Many of our decisions are tied to how we view ourselves and how other people see us. We know that getting a tattoo, buying an SUV, becoming a vegetarian, dating on-line, moving to New York City, and getting back together with a spouse who was unfaithful, are all behaviors loaded with personal and social meaning. Your desire to uphold and stay true to your image of yourself affects the choices you make.
The problem is, this makes decisions more complicated, especially when it comes to choices you’ve never made before. It’s hard to predict how getting a tattoo will make you feel until you actually do it. It’s hard to predict how you’ll feel around your family and friends when they learn you forgave your spouse.
Much can be gained by considering a common strategy we use when making decisions, called prototype matching. Instead of focusing on the decision outcomes, the prototype matching strategy focuses on the types of people in those situations as a guide about what we should choose. It works like this.
First, you imagine the “typical” person you would find in each decision choice. For example, when deciding whether to start riding your bicycle to your new job or to just commute the few miles by car, you might visualize the typical cycler (the sporty environmentalist) and the typical driver (the comfortable suburbanite). Second, you compare each person to yourself, and make your choice based on which prototypical person is a closer match to you. If you see yourself as more similar to the nonathletic driver who appreciates a leisurely ride to work, then you’d probably stick with the car. The characteristics of the prototype person are used as your reference point for which situation will be the best fit for you.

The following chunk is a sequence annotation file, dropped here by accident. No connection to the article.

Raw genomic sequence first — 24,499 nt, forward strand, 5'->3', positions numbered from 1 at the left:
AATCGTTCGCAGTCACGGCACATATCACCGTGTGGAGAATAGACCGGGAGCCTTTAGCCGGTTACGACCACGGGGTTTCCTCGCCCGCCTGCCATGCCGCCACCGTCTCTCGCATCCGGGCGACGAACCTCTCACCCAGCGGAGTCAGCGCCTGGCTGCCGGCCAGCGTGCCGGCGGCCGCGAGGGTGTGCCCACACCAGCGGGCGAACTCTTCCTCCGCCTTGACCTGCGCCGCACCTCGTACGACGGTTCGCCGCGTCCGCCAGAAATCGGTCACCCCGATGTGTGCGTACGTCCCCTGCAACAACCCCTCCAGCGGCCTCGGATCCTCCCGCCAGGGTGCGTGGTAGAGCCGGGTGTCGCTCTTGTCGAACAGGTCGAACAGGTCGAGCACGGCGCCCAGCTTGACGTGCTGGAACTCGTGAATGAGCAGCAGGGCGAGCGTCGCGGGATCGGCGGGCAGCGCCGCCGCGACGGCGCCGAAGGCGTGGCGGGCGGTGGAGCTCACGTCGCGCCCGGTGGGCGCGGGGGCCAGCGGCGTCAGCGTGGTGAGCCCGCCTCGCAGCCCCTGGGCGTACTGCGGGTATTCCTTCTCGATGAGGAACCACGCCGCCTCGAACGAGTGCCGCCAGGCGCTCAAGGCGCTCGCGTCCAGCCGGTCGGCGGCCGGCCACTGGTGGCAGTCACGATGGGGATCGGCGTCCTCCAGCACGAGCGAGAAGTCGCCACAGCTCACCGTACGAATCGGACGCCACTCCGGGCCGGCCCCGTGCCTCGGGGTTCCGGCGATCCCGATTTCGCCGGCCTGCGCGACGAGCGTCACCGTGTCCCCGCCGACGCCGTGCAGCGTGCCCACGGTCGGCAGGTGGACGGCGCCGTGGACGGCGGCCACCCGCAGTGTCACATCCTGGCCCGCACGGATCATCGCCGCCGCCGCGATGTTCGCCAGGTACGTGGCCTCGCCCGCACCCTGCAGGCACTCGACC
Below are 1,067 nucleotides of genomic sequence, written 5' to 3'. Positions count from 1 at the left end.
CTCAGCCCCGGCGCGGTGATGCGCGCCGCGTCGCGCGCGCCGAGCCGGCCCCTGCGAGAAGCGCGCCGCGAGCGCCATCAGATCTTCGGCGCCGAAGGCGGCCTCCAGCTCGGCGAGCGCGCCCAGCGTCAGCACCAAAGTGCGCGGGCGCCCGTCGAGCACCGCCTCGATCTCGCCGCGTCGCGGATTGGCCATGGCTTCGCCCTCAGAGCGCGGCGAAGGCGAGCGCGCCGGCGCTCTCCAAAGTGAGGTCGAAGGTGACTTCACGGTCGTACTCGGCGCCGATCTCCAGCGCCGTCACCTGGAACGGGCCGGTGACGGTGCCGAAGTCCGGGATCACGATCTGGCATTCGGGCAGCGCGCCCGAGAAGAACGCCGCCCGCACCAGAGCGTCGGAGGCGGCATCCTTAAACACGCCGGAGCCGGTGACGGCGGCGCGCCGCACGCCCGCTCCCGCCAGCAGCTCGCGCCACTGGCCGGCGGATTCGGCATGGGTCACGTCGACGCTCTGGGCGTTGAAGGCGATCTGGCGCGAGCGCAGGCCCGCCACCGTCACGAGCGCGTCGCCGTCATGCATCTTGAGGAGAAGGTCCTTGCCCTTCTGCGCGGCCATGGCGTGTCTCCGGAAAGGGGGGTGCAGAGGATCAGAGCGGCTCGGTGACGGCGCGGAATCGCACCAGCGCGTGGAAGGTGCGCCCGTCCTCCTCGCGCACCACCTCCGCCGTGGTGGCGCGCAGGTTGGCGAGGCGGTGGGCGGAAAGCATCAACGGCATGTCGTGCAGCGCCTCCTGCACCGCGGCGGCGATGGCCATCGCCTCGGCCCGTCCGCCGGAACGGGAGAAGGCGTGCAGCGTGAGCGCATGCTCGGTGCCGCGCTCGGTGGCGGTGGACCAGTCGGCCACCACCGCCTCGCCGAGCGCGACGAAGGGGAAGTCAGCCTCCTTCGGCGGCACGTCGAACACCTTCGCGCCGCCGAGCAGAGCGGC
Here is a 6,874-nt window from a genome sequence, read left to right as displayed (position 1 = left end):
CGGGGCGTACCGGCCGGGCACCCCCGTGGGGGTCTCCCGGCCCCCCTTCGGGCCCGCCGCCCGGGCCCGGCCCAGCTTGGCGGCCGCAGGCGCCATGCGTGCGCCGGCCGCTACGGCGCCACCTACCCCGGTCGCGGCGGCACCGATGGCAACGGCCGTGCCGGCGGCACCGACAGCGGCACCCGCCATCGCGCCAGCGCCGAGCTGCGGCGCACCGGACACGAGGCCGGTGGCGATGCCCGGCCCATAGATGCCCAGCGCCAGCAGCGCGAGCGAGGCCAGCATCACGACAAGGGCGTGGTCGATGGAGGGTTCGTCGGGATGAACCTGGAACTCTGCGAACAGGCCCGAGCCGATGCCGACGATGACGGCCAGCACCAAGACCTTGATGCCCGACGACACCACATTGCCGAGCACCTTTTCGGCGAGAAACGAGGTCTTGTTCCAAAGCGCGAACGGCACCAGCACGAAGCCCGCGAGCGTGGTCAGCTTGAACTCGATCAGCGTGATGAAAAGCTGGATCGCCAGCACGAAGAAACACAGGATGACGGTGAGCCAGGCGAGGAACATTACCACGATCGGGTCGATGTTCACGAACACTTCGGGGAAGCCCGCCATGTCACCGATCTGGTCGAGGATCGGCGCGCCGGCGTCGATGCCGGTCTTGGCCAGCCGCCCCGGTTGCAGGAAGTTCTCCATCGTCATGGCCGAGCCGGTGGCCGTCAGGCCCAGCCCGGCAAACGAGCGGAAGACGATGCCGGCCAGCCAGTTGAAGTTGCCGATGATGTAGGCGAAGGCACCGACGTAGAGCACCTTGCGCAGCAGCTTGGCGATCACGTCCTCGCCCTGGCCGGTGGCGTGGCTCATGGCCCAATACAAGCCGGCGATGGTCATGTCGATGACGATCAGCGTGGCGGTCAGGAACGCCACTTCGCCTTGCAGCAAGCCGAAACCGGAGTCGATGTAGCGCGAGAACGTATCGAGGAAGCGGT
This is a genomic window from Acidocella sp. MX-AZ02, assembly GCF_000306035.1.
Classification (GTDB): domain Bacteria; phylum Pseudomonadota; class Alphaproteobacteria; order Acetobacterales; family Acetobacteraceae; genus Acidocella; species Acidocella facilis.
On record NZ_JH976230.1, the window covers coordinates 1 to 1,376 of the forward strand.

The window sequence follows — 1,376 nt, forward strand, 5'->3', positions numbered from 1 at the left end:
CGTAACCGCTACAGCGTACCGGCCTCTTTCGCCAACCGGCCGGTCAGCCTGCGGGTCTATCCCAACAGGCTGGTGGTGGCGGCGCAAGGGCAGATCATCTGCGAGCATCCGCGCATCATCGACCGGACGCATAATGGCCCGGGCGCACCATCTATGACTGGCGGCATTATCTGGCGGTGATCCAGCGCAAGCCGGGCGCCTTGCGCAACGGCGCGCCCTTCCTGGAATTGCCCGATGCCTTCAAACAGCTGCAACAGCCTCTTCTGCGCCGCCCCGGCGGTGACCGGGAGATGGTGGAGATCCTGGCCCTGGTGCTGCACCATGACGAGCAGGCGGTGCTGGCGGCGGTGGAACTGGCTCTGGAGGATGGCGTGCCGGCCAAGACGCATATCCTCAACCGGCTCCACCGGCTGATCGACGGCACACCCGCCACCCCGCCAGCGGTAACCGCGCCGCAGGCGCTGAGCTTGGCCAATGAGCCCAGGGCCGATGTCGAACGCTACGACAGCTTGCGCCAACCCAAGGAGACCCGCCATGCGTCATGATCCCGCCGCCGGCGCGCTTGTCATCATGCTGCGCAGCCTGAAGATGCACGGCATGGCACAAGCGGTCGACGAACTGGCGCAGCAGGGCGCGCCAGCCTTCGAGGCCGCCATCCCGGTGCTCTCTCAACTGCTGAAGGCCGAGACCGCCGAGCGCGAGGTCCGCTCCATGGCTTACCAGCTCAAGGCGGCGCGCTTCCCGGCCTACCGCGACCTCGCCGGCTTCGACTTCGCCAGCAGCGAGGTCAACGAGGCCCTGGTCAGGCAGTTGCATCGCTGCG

Prototype matching simplifies our decisions to a level that's manageable, because thinking about a person is far easier than trying to mentally simulate an entire experience, with all of its uncertainties. The prototypical person encapsulates information in a way that’s easier to understand—as a person rather than an entire situation. Comparing ourselves to this person is also easy, since we judge ourselves against others all the time. Prototype matching, when we use it, typically occurs automatically and outside of our awareness.
Still, being aware of the process can help us avoid certain pitfalls. For one thing, we sometimes neglect to use prototype matching and end up making choices that are totally incompatible with how we see ourselves. Maybe you were talked into buying an SUV by the persuasive car salesman. Maybe you got caught up in the moment when one of your friends insisted that you should all get matching tattoos. Or feeling sentimental, you agreed to adopt a puppy from the guy giving them away outside the market. Whatever the case, you didn’t consider whether your decision was appropriate, when prototype matching would have made this instantly obvious to you.
You can also fine-tune your approach by asking yourself how well the prototype person matches your ideal self (how you aspire to be), rather than your existing self-definition. For example, maybe you don’t see yourself as quite so daring as the people who cut off their hair and donate it to Locks of Love, but if you aspire to be like them, then making the same choice puts you closer to this ideal. Likewise, a heavy drinker might view himself as very different from the guys he sees going into alcohol recovery programs, but if those guys epitomize the way he wants to be, then this ideal is a good standard to follow. Considering your ideal self when making decisions can guide you toward self-improvement.
Prototype matching is interesting because it shows us that many of our personal decisions still have strong interpersonal undercurrents, even when these decisions have no bearing on others. Just as we rely on our friends for career advice and look to on-line reviews about which products to buy, other people are our principal means of making sense of the world.